They came, they listened, and hopefully, a critical mass of representatives from Newtown’s leading manufacturing and related companies departed an early June breakfast forum with ideas about how various state and federal support agencies could help them sustain and grow their businesses in town.
On the morning of June 4, more than two dozen business leaders, including several company principals, founders, and CEOs, packed the meeting room at My Place for a 90-minute networking session and breakfast, highlighted by four special guests representing the US Department of Commerce, and Connecticut’s Departments of Labor, and Economic and Community Development.
After a round of introductions from guests who attended on behalf of local companies, including Rand Whitney, Advanced Fusion Systems, Sonics, Architectural Glass, SMT Corporation, Tier One, The Taunton Press, Wind Corp, and Curtis Packaging, the speakers each took time to relate how their agencies stand ready to promote local manufacturers’ success and sustainability.
Laura Jaworski opened the speaking program. Ms Jaworski is a business development project manager for the State of Connecticut’s Department of Economic and Community Development (DECD) Office of International and Domestic Business Development.
As part of the state’s economic development mission, she explained how her office at the DECD acts as a catalyst for international activity in Connecticut. Ms Jaworski works to increase the global competitiveness of Connecticut business by helping them enter new markets, pursue global opportunities, and build international public and private strategic partnerships.
Ms Jaworski said her responsibilities include state export and trade promotion, foreign direct investment, business recruitment, and protocol assignments. Since 2011, she has served as Connecticut’s project director for the State Trade and Export Promotion (STEP) grant, a federal award from the US Small Business Administration geared to increase small business exports.
“What we’ve done is establish a general assistance fund to help companies like yours take advantage of export opportunities that meet your needs,” she said. Her agency deals strategically with companies in areas like aerospace and medical device manufacturing, and assists them by creating introductions to potential clients or key partners in specific countries.
Ms Jaworski discussed how she might help key companies conduct trade missions to foreign countries.
Following up, Melissa Grosso a senior international trade specialist at the US Department of Commerce’s Commercial Service office in Middletown discussed how she and her agency assist Connecticut firms develop effective export strategies for entry into new markets. She has led several trade missions of Connecticut companies to assist in their penetration of various markets.
Ms Grosso also told the local executives she serves as the global aerospace and defense team leader for the US Commercial Service. In this role, she coordinates efforts among the 200-plus aerospace and defense specialists worldwide to support the US aerospace industry.
She said her office can help conduct background checks on international companies a state industry may be courting as a client, as well as making introductions to these foreign industry leaders. And her office helps local companies understand cultural and political aspects of foreign markets.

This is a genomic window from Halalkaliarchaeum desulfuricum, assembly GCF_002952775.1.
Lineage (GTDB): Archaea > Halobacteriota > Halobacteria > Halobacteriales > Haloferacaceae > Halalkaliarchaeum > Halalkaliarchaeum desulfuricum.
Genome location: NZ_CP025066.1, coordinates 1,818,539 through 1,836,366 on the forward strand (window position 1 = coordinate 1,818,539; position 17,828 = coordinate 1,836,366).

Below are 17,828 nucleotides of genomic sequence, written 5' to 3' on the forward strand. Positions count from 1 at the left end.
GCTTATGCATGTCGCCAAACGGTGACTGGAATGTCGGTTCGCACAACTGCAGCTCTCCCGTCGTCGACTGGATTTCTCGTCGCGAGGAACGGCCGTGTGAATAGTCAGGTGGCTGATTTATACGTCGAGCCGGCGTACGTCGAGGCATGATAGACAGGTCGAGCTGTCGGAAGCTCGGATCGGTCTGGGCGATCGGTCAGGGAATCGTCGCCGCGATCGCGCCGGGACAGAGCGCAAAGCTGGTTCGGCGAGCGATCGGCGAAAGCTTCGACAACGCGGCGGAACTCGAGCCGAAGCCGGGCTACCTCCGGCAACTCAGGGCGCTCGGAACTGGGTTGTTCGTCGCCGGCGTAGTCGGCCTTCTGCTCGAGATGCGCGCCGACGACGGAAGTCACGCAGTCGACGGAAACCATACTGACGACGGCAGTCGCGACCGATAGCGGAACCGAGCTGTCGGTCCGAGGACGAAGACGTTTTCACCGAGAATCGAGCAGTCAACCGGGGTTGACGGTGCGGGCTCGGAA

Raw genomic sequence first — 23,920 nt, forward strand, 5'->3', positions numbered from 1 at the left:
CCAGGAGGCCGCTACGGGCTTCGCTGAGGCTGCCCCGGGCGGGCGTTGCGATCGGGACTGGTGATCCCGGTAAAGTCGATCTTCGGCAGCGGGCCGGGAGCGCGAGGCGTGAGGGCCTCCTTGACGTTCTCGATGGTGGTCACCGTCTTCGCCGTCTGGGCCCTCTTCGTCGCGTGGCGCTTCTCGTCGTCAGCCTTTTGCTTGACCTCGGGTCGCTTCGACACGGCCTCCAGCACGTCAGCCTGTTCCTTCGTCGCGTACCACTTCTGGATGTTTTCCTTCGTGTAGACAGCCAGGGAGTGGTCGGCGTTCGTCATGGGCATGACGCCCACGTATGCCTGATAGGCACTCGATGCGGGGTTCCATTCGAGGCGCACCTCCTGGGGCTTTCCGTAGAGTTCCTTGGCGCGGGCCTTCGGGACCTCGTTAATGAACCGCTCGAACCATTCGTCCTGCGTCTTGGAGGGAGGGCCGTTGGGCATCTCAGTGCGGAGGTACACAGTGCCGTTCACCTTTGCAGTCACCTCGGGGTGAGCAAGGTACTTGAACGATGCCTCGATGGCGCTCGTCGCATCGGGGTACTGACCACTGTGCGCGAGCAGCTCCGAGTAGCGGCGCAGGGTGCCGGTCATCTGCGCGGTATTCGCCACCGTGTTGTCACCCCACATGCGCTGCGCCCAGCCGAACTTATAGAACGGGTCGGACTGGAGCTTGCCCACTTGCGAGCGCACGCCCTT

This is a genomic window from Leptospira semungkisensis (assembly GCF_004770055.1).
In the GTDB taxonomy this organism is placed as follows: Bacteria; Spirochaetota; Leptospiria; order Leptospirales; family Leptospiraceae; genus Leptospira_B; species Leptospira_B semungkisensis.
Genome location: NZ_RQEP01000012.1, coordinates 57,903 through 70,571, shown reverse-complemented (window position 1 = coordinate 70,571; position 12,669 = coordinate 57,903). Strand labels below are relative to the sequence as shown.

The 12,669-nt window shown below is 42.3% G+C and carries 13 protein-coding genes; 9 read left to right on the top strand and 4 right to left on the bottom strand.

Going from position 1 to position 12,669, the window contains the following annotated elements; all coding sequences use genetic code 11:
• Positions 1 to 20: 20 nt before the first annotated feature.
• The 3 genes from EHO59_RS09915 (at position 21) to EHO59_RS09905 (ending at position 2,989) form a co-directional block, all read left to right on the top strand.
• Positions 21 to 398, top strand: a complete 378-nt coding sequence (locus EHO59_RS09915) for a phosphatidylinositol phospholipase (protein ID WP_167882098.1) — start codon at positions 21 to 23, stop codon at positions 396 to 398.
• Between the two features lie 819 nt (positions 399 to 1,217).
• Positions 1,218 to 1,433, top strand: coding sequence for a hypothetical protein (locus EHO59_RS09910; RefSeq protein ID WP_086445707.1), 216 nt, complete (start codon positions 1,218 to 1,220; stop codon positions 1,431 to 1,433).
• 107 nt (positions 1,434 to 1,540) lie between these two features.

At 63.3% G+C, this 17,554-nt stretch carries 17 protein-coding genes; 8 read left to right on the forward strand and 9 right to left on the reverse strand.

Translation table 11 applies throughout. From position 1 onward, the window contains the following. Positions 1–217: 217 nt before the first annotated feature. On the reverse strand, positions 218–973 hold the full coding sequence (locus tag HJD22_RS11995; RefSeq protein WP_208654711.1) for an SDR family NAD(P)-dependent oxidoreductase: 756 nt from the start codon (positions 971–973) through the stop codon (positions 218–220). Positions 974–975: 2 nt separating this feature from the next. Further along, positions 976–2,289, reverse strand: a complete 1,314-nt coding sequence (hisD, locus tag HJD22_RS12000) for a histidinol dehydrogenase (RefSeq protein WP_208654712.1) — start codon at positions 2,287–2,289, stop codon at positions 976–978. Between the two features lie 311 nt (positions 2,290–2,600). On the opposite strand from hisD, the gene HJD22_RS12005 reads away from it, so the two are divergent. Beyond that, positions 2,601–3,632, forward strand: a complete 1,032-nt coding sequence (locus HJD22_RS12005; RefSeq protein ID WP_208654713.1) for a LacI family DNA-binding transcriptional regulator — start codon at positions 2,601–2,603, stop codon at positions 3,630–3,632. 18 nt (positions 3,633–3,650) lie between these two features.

“We’re a small office, but we’re nimble and work with companies all across the state,” Ms Grosso said.
Cowlis Andrews, a community development specialist for the Office of Business Development with the Connecticut DECD has worked in urban revitalization and development, housing and community development, municipal development, brownfield development, and business development. Prior to working at the DECD, Mr Andrews was a community development planner for the City of Bridgeport.
He reviewed the opportunities available to local manufacturers through a matching grant program called “Business Express,” as well as a revolving loan fund for smaller projects and infrastructure a company may need to grow. He also promoted a job creation program that can supplement salaries for new employees.
“The governor is pushing for job growth, and we are pushing to get back to the levels we had prior to 2008,” Mr Andrews said.
As a business services specialist with the Department of Labor, Michelle Caffe invited any of the attendees to reach out to her, since she serves as a direct link to assist employers with developing a skilled workforce through her agency’s recruitment and job posting services.
She also explained how she assists employers with obtaining job training grants to advance their current workforce’s skills and qualifications. Ms Caffe also works frequently with manufacturing businesses in the Northwest region, with emphasis on industries that employ workers in high growth occupations.
The DOL specialist detailed how she helps companies host mini job fairs, often targeting candidates for specific high tech and specialized applications, saying she often travels across western Connecticut, sometimes supporting as many as three such job fairs in one day.
“A lot of employers prefer to have recruitment events at their place of business,” she said. Ms Caffe said she and her office can also assist local manufacturers by screening and qualifying specific candidates, especially for certain specialized and high tech positions.
She also promoted the statewide “Step-Up Program” that provides some salary subsidies for certain clients, particularly if they are interested in hiring returning or unemployed Connecticut veterans.
The second part of the morning session generated a lively dialog among attendees and the presenters, with many of the local representatives clarifying how specific programs or officials could go to bat on their behalf.